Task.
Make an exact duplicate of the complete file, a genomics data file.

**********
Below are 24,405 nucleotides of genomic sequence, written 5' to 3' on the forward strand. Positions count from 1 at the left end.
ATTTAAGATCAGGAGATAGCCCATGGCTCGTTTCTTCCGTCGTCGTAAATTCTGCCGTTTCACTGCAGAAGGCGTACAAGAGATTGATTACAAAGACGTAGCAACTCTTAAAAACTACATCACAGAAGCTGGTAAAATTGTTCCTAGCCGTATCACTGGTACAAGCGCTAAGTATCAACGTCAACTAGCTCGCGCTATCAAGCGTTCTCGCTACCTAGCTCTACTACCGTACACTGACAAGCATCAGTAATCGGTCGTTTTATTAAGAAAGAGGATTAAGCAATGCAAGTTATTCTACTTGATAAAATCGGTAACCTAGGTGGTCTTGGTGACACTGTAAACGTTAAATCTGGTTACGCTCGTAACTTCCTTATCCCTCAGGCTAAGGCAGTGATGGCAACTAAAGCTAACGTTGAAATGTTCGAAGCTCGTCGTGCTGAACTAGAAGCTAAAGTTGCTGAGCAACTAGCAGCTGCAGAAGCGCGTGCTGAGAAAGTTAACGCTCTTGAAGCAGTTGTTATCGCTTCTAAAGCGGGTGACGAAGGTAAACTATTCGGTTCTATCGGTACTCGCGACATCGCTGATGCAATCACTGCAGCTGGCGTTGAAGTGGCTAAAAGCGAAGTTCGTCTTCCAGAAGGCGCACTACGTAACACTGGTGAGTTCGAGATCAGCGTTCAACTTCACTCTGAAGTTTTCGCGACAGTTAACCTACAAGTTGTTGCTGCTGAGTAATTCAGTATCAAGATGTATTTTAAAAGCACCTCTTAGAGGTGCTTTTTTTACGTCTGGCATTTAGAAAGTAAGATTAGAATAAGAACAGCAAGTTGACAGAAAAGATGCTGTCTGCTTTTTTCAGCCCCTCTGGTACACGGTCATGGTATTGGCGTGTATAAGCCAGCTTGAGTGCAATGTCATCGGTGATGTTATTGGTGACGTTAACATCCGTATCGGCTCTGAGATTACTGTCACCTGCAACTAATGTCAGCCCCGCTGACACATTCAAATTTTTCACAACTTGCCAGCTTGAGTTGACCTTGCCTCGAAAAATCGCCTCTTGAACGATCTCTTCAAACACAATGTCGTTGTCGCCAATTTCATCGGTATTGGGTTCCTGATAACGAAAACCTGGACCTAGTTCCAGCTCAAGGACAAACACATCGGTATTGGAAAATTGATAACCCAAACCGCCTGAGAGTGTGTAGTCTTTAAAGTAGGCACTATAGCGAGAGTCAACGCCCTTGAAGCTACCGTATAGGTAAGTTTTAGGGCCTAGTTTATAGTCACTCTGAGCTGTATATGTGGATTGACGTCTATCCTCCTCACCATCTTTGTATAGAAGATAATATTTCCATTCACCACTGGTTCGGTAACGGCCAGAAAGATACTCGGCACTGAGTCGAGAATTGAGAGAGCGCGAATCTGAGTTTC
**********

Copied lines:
Below are 24,405 nucleotides of genomic sequence, written 5' to 3' on the forward strand. Positions count from 1 at the left end.
ATTTAAGATCAGGAGATAGCCCATGGCTCGTTTCTTCCGTCGTCGTAAATTCTGCCGTTTCACTGCAGAAGGCGTACAAGAGATTGATTACAAAGACGTAGCAACTCTTAAAAACTACATCACAGAAGCTGGTAAAATTGTTCCTAGCCGTATCACTGGTACAAGCGCTAAGTATCAACGTCAACTAGCTCGCGCTATCAAGCGTTCTCGCTACCTAGCTCTACTACCGTACACTGACAAGCATCAGTAATCGGTCGTTTTATTAAGAAAGAGGATTAAGCAATGCAAGTTATTCTACTTGATAAAATCGGTAACCTAGGTGGTCTTGGTGACACTGTAAACGTTAAATCTGGTTACGCTCGTAACTTCCTTATCCCTCAGGCTAAGGCAGTGATGGCAACTAAAGCTAACGTTGAAATGTTCGAAGCTCGTCGTGCTGAACTAGAAGCTAAAGTTGCTGAGCAACTAGCAGCTGCAGAAGCGCGTGCTGAGAAAGTTAACGCTCTTGAAGCAGTTGTTATCGCTTCTAAAGCGGGTGACGAAGGTAAACTATTCGGTTCTATCGGTACTCGCGACATCGCTGATGCAATCACTGCAGCTGGCGTTGAAGTGGCTAAAAGCGAAGTTCGTCTTCCAGAAGGCGCACTACGTAACACTGGTGAGTTCGAGATCAGCGTTCAACTTCACTCTGAAGTTTTCGCGACAGTTAACCTACAAGTTGTTGCTGCTGAGTAATTCAGTATCAAGATGTATTTTAAAAGCACCTCTTAGAGGTGCTTTTTTTACGTCTGGCATTTAGAAAGTAAGATTAGAATAAGAACAGCAAGTTGACAGAAAAGATGCTGTCTGCTTTTTTCAGCCCCTCTGGTACACGGTCATGGTATTGGCGTGTATAAGCCAGCTTGAGTGCAATGTCATCGGTGATGTTATTGGTGACGTTAACATCCGTATCGGCTCTGAGATTACTGTCACCTGCAACTAATGTCAGCCCCGCTGACACATTCAAATTTTTCACAACTTGCCAGCTTGAGTTGACCTTGCCTCGAAAAATCGCCTCTTGAACGATCTCTTCAAACACAATGTCGTTGTCGCCAATTTCATCGGTATTGGGTTCCTGATAACGAAAACCTGGACCTAGTTCCAGCTCAAGGACAAACACATCGGTATTGGAAAATTGATAACCCAAACCGCCTGAGAGTGTGTAGTCTTTAAAGTAGGCACTATAGCGAGAGTCAACGCCCTTGAAGCTACCGTATAGGTAAGTTTTAGGGCCTAGTTTATAGTCACTCTGAGCTGTATATGTGGATTGACGTCTATCCTCCTCACCATCTTTGTATAGAAGATAATATTTCCATTCACCACTGGTTCGGTAACGGCCAGAAAGATACTCGGCACTGAGTCGAGAATTGAGAGAGCGCGAATCTGAGTTTC